ROCHESTER, N.Y. (WROC) — As more and more of Western and Central New York becomes developed, whether for residential, commercial, or even agriculture, it’s likely we’re going to see more and more unwanted wildlife in our towns and cities. These can range from nuisances like squirrels, and deer to even predators like coyotes according to Nick Pallo, the owner of Frogger Wildlife Management.

“As we encroach on that and clear more land to build more homes and buildings they’re having to learn to adapt you know to the new habitat which is in and around where we are,” said Pallo.

While simply seeing a coyote is concerning, there are warning signs that you can look out for that could mean the difference between one just passing through and one that is dangerous.

“[Coyotes] not being phased by you yelling at him, or banging on the on the trash can lid, completely unphased in that situation it’s probably to that point where that animal should be removed from that area,” said Pallo.

On the off chance you end up in a one-on-one confrontation with a coyote, he said there are a few things you can do to keep yourself safe.

“I always tell people, try to make yourself big, and that sounds silly but you know raise your arms in the air kind of make yourself see bigger than what you are. Make a lot of noise bang on stuff but ultimately kind of slowly back away,” said Pallo.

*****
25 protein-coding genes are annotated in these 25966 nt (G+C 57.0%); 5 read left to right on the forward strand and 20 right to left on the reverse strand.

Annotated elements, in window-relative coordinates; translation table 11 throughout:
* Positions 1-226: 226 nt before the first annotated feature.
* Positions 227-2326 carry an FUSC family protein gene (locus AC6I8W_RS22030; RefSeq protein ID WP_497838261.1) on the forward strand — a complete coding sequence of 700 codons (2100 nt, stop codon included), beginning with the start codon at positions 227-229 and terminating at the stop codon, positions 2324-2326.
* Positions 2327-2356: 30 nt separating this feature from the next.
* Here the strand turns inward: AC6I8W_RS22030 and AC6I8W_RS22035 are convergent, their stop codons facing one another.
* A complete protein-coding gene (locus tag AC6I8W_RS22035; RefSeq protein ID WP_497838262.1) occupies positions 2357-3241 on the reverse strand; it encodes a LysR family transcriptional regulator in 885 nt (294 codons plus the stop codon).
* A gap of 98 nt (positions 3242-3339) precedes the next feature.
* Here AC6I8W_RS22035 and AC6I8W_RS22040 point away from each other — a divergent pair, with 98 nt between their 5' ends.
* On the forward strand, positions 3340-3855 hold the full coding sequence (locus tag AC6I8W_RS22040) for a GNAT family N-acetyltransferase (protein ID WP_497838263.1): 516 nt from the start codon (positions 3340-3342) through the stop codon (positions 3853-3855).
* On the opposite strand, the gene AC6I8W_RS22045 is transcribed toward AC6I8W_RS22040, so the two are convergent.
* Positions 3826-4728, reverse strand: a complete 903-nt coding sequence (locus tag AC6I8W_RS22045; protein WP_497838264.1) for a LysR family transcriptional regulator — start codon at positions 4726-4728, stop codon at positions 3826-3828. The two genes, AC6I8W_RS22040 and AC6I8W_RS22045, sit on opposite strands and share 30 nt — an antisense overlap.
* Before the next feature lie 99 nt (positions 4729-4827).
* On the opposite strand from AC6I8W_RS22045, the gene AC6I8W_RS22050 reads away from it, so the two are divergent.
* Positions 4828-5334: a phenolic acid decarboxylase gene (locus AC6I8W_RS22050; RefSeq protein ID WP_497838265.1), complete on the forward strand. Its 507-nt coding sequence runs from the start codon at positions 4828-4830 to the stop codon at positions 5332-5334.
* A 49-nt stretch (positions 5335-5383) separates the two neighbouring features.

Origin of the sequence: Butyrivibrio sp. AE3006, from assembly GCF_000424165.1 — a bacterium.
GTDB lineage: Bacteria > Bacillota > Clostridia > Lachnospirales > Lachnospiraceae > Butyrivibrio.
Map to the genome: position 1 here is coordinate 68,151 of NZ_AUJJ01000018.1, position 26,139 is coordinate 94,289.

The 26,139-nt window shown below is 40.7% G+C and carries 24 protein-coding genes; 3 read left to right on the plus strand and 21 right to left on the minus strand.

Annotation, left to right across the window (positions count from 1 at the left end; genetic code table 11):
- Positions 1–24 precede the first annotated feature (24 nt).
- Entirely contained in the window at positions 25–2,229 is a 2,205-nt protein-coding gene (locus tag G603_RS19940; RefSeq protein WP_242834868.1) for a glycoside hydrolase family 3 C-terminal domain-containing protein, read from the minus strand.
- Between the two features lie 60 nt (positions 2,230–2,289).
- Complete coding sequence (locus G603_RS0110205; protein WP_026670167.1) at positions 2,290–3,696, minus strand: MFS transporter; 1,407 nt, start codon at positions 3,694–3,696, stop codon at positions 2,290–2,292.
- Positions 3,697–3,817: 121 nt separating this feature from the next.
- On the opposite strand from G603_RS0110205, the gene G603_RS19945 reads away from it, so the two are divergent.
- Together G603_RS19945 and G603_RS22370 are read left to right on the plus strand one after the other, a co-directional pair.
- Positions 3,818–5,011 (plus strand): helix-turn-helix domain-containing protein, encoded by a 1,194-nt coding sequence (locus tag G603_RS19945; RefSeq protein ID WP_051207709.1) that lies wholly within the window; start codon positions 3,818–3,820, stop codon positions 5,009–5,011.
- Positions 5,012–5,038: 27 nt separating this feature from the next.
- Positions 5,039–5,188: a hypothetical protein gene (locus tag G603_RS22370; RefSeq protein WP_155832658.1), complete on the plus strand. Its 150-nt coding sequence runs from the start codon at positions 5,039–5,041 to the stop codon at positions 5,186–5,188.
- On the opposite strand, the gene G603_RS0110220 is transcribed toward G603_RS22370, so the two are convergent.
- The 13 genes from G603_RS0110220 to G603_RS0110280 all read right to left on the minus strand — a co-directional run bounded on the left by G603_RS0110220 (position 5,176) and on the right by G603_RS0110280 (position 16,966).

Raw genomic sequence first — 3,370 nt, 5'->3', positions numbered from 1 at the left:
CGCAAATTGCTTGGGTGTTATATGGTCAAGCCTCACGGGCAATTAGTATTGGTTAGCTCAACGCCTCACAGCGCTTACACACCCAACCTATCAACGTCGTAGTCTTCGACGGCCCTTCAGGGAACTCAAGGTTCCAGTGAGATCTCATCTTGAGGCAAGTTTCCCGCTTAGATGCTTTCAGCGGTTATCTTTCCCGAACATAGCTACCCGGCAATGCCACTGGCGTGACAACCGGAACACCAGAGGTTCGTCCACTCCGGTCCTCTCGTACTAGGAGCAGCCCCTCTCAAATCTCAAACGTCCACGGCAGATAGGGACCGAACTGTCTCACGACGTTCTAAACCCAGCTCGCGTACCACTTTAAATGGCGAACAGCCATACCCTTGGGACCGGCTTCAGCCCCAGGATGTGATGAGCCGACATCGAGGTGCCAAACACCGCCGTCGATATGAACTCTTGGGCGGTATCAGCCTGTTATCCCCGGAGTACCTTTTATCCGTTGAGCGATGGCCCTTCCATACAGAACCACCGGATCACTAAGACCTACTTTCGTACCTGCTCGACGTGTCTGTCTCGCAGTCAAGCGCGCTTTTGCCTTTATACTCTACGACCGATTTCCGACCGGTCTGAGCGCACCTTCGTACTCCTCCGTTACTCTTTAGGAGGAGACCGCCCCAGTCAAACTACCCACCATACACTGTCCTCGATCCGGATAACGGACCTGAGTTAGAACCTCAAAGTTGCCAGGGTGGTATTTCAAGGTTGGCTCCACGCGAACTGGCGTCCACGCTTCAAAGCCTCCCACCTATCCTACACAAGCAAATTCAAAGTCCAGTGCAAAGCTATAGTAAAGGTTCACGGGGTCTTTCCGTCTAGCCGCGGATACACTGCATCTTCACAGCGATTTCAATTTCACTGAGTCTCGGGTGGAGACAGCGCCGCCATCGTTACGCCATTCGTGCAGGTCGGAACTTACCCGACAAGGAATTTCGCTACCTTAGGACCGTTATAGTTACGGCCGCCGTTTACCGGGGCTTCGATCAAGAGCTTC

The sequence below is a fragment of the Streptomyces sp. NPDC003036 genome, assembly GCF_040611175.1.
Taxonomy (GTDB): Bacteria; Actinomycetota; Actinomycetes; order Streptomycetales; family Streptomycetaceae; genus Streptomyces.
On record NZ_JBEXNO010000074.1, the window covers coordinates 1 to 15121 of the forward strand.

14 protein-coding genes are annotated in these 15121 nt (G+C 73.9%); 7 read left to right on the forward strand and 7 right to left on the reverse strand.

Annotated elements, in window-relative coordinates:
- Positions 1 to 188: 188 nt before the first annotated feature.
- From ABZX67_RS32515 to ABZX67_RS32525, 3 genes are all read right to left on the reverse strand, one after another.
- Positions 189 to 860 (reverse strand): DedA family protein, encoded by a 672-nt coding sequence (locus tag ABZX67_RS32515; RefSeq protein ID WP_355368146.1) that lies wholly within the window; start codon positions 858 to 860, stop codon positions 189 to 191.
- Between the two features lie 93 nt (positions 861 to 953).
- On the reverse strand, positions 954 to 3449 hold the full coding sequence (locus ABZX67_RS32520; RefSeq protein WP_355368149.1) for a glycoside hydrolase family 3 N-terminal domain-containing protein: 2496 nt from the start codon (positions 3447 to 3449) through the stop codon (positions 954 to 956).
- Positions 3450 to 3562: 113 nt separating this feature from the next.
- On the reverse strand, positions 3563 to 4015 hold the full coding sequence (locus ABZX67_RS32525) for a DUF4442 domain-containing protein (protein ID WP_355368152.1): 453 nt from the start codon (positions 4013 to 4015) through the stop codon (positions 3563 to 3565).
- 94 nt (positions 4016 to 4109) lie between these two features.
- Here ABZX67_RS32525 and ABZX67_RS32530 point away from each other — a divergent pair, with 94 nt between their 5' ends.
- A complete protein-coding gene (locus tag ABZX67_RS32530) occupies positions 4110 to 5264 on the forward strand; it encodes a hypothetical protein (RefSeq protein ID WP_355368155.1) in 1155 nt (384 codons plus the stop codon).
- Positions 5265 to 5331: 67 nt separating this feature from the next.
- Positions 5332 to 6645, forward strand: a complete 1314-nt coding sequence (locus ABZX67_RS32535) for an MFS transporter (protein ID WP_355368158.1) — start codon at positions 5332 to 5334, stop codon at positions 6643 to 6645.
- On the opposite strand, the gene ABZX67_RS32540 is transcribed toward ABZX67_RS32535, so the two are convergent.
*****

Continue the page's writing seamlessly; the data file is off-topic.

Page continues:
One of the key points is to make sure you’re not turning your back on the coyote, in that situation having eyes on it can help you react. In the interest of avoiding this situation in the first place, there are a few things you can do around your property to make it less attractive to these predators.

“Leaving the bird feeder out and all that seed that’s laying on the ground draws the small animals. Your mice and your squirrels and stuff over and the larger animals like a coyote know that that’s the hotspot to come in and do their hunting,” he said. “Feeding cats outside same thing you know you’re leaving food dishes out.”

Making sure you’re not leaving food out and avoiding enticing prey are two key ways to keep unwanted animals away if they’ve been spotted in your neighborhood. One last thing Pallo recommends is making sure you report any sightings, to the DEC, and if necessary contact local authorities or the DEC for options on removing and relocating the animals. One of which may be to contact a licensed Nuisance Wildlife Control Operator like Pallo.